For example, a construction contract that has a projected 10% gross profit built in may call for a 25% deposit due upon signing, 25% due when the project is half complete, 25% due upon completion of the project and 25% due three months after the project is completed (to ensure that all items/problems are resolved).  Without the Percentage of Completion method of revenue recognition this contract would cause the Company to show a huge profits when the contract is signed, losses during the construction phase and another large profit at the end of the contract.  Lets assume the following:

  • the value of the contract is $1,000,000.
  • The cost to complete the contract is $900,000
  • Costs are incurred evenly throughout the project.
  • Contract is signed in the first quarter, 33.3% complete in the 2nd quarter and 66.7% complete in the 3rd quarter and 100.0% in the 4th Quarter.

Without the matching principle the company would have the following P&L’s

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The matching principle calls for the company to recognize the revenue (and profit) as costs are incurred:


As can be seen above the matching principle eliminates much of the variance in the net profit and operating results of the Company.  The impact of employing this principle helps to smooth a company’s results and eliminate the wide swings.  Presumably this helps users of the company’s financial information to come to better investment and financing decisions.

Of course the problem with the above for lenders is that is not how the contract is written, nor how the transactions occur.  A lender can incorporate the data needed to employ the matching principle in its risk management of percentage of completion accounts receivable or progress billings.  In order to accommodate the matching principle, a Company will need to create several contra accounts.  These include unearned revenue, billings in excess of costs, costs in excess of billings and construction (or project, job or some other label) in progress.  The contra accounts are all balance sheet accounts.

In order to properly account for the contracts and also to follow the “matching principle,”  most companies will have schedules that show contract values, amounts billed, total expected costs (and profits) and costs incurred to date.  Usually all this information can be found in one schedule, occasionally it may be separated between revenue items and expenses.

Whatever the method is used by the client to account for the various items needed in a percentage of completion or progress billing system, the examiner is going to need to obtain the following data points for each long term project included in the accounts receivable:

  • Total value of the contract
  • Amount billed to date
  • Total expected cost (or gross profit, so that costs can be determined)
  • Total costs incurred to date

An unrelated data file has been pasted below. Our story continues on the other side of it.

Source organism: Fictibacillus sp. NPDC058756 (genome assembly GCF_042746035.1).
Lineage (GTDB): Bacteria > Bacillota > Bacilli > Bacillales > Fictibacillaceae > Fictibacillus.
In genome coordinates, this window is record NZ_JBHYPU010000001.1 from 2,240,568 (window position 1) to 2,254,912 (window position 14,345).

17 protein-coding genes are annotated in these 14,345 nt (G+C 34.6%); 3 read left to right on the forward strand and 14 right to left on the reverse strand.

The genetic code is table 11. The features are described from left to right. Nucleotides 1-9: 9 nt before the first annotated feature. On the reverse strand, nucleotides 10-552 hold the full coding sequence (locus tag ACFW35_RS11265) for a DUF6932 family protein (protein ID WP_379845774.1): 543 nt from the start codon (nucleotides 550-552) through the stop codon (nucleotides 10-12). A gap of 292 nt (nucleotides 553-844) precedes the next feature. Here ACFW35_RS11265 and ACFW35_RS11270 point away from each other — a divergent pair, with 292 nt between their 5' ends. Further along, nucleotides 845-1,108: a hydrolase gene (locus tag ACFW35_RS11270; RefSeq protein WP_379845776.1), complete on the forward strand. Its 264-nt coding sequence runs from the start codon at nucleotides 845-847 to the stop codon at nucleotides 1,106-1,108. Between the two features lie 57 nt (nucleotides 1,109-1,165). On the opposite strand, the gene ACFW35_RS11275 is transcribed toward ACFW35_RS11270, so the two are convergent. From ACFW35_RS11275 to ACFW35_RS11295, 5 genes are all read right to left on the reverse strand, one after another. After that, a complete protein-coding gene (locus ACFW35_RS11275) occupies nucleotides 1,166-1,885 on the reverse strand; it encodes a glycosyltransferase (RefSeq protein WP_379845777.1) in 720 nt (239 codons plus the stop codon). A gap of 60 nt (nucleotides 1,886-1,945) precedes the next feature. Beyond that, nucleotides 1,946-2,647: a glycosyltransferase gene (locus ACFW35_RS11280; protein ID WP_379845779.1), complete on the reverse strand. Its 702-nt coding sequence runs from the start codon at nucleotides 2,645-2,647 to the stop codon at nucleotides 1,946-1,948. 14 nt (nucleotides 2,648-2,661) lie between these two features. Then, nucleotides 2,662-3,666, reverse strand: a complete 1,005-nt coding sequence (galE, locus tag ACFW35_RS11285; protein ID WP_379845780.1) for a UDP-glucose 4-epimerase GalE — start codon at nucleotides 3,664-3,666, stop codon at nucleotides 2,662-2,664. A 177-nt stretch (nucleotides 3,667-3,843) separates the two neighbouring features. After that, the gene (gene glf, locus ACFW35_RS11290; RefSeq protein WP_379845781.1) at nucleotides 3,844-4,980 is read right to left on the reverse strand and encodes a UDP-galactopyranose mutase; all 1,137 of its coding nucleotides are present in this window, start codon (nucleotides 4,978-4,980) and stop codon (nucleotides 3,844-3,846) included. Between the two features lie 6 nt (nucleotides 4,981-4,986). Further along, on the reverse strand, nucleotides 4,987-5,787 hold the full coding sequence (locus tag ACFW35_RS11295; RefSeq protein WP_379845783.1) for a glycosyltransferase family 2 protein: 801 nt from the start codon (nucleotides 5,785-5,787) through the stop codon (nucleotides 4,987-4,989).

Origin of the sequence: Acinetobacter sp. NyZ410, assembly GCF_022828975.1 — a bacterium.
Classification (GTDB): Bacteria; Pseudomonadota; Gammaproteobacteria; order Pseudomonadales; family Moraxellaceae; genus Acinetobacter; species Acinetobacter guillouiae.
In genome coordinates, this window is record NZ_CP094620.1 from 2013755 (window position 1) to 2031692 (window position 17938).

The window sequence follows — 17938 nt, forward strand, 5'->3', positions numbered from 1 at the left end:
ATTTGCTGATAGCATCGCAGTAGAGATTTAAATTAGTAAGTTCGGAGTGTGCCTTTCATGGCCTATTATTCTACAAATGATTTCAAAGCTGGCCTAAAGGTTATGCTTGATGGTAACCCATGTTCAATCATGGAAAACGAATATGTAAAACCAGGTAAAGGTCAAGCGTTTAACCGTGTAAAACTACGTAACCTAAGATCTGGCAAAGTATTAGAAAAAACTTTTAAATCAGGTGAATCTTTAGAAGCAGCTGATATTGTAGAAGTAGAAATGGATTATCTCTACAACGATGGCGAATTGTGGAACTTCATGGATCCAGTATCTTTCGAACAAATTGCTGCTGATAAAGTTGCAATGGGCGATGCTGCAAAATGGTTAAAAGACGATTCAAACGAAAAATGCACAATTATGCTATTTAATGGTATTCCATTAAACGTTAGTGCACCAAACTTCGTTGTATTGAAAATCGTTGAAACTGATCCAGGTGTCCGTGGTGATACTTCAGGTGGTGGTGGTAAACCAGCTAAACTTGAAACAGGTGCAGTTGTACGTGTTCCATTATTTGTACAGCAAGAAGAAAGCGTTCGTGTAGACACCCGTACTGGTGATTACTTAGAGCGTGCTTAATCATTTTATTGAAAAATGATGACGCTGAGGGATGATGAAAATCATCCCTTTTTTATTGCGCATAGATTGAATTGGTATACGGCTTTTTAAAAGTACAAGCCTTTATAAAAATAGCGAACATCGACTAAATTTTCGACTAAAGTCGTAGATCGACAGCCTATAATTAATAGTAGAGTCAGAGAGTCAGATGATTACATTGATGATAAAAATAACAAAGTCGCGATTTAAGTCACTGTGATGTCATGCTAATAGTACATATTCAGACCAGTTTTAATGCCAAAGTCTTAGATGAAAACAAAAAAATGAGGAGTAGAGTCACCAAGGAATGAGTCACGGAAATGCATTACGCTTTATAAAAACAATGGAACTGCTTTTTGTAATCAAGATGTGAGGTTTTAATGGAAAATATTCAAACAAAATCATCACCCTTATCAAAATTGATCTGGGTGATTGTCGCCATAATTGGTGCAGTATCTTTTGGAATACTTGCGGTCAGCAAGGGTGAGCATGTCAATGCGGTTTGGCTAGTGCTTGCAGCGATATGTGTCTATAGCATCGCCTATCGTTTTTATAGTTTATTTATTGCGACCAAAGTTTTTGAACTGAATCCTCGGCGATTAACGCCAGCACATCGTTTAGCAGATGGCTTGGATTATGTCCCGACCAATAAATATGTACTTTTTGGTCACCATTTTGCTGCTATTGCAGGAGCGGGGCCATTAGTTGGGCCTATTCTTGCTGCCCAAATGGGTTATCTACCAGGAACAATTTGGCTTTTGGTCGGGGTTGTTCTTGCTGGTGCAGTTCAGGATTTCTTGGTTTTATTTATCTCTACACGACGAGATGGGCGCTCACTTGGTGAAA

Lets assume that we are at a company that has AR due from five long term projects:


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Lets also assume that the five projects are all in process and the Company has a job cost system that shows the following data points:


For our purposes the gross profit amounts are immaterial and can be ignored.

What is important is determining the amount of the open AR that is collectible based upon the work actually completed to date.  As noted above, the amount invoiced may have very little correlation to the amount of work performed.  In addition, the total AR for each project  may cover several invoices with some paid and some not; therefore, it is necessary to analyze each project at the project level and not the invoice level.

From the data above we can determine the percentage billed and the percentage of costs incurred to date by simply dividing the amounts billed by the contract value and the costs incurred by the total expected costs:


From the above table we can determine the jobs where the percent billed is in excess of the percentage of costs incurred by simply subtracting the percentage of costs incurred from the percent billed.  If the result is a positive percentage, then the there is “billing in excess of costs” that should potentially be reserved for, if the result is negative a zero is shown as there would not be an excess amount billed when comparing the billings to the costs incurred:


By multiplying the contract amount by the excess percent billed, we can determine the potential amount of excess billings that may need to be reserved for:

image34 (1)

The amounts in the billings in excess of costs column can now be compared to the open AR amount for each job and the lesser of the open eligible AR and the billings in excess of costs can be made ineligible:


So, for the $9,050 in eligible AR analyzed, a total of $3,600 or 40% should be reserved for.  If the above five jobs represented a sample of the total long term contract AR balance, then the examiner may want to extrapolate the results and reserve for 40% of eligible AR as opposed to a specific dollar amount.

That’s it for now.   Please feel free to leave a comment or question.  If you would rather contact me directly you can email us at [email protected]